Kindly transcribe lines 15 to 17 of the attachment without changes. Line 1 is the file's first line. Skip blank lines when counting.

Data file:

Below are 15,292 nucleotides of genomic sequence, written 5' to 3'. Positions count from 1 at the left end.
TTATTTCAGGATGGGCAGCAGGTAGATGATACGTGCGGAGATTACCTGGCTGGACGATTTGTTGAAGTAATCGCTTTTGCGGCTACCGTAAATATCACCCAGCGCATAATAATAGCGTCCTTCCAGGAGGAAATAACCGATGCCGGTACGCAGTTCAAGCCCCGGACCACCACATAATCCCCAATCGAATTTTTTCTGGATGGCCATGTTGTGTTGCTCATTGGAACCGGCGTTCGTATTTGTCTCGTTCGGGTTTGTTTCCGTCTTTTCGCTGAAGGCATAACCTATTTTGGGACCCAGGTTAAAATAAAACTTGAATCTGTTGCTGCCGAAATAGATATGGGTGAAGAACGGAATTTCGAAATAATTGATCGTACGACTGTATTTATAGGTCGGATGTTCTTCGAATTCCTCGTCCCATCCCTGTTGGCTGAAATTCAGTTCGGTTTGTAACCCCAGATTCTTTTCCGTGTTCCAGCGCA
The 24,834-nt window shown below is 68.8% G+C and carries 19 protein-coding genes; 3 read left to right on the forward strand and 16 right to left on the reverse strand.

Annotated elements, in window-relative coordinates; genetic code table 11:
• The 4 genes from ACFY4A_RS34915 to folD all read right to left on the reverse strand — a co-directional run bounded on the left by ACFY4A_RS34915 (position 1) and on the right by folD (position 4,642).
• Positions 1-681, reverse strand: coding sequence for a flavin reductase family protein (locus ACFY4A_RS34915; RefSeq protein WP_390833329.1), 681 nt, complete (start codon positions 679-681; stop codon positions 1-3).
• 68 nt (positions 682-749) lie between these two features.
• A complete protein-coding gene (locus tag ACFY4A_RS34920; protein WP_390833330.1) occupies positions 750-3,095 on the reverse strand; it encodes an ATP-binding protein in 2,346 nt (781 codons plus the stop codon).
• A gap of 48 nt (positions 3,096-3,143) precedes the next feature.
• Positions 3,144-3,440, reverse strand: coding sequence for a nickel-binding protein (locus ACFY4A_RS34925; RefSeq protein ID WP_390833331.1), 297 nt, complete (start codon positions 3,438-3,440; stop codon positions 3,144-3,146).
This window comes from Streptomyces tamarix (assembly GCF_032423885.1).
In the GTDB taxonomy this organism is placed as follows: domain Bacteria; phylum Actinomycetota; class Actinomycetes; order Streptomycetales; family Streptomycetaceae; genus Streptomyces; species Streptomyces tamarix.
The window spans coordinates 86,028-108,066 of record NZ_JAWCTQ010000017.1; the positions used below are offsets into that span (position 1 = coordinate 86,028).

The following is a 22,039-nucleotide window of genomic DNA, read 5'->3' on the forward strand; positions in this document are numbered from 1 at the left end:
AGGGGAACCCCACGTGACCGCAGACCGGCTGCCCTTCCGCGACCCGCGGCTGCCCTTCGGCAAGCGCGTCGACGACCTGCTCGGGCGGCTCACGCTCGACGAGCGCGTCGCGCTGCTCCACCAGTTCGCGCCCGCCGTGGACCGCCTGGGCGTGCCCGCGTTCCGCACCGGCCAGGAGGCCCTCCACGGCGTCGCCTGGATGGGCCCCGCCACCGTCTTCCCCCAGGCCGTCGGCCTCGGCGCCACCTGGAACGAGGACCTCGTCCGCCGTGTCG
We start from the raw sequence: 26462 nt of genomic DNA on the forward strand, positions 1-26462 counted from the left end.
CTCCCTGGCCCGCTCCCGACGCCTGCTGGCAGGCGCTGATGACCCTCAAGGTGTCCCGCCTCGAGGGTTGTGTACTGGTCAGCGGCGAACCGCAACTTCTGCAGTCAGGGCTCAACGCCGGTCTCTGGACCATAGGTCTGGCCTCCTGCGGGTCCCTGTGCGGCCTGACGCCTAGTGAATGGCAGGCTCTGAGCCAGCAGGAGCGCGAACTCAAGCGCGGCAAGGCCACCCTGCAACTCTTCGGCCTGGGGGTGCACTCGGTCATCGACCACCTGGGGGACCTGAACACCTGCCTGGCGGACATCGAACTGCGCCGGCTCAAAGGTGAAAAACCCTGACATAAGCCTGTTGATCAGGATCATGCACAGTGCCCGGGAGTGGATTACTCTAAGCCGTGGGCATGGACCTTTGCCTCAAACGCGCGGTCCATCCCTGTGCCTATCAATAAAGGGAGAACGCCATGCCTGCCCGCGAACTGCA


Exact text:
AGGGGAACCCCACGTGACCGCAGACCGGCTGCCCTTCCGCGACCCGCGGCTGCCCTTCGGCAAGCGCGTCGACGACCTGCTCGGGCGGCTCACGCTCGACGAGCGCGTCGCGCTGCTCCACCAGTTCGCGCCCGCCGTGGACCGCCTGGGCGTGCCCGCGTTCCGCACCGGCCAGGAGGCCCTCCACGGCGTCGCCTGGATGGGCCCCGCCACCGTCTTCCCCCAGGCCGTCGGCCTCGGCGCCACCTGGAACGAGGACCTCGTCCGCCGTGTCG
We start from the raw sequence: 26462 nt of genomic DNA on the forward strand, positions 1-26462 counted from the left end.
CTCCCTGGCCCGCTCCCGACGCCTGCTGGCAGGCGCTGATGACCCTCAAGGTGTCCCGCCTCGAGGGTTGTGTACTGGTCAGCGGCGAACCGCAACTTCTGCAGTCAGGGCTCAACGCCGGTCTCTGGACCATAGGTCTGGCCTCCTGCGGGTCCCTGTGCGGCCTGACGCCTAGTGAATGGCAGGCTCTGAGCCAGCAGGAGCGCGAACTCAAGCGCGGCAAGGCCACCCTGCAACTCTTCGGCCTGGGGGTGCACTCGGTCATCGACCACCTGGGGGACCTGAACACCTGCCTGGCGGACATCGAACTGCGCCGGCTCAAAGGTGAAAAACCCTGACATAAGCCTGTTGATCAGGATCATGCACAGTGCCCGGGAGTGGATTACTCTAAGCCGTGGGCATGGACCTTTGCCTCAAACGCGCGGTCCATCCCTGTGCCTATCAATAAAGGGAGAACGCCATGCCTGCCCGCGAACTGCA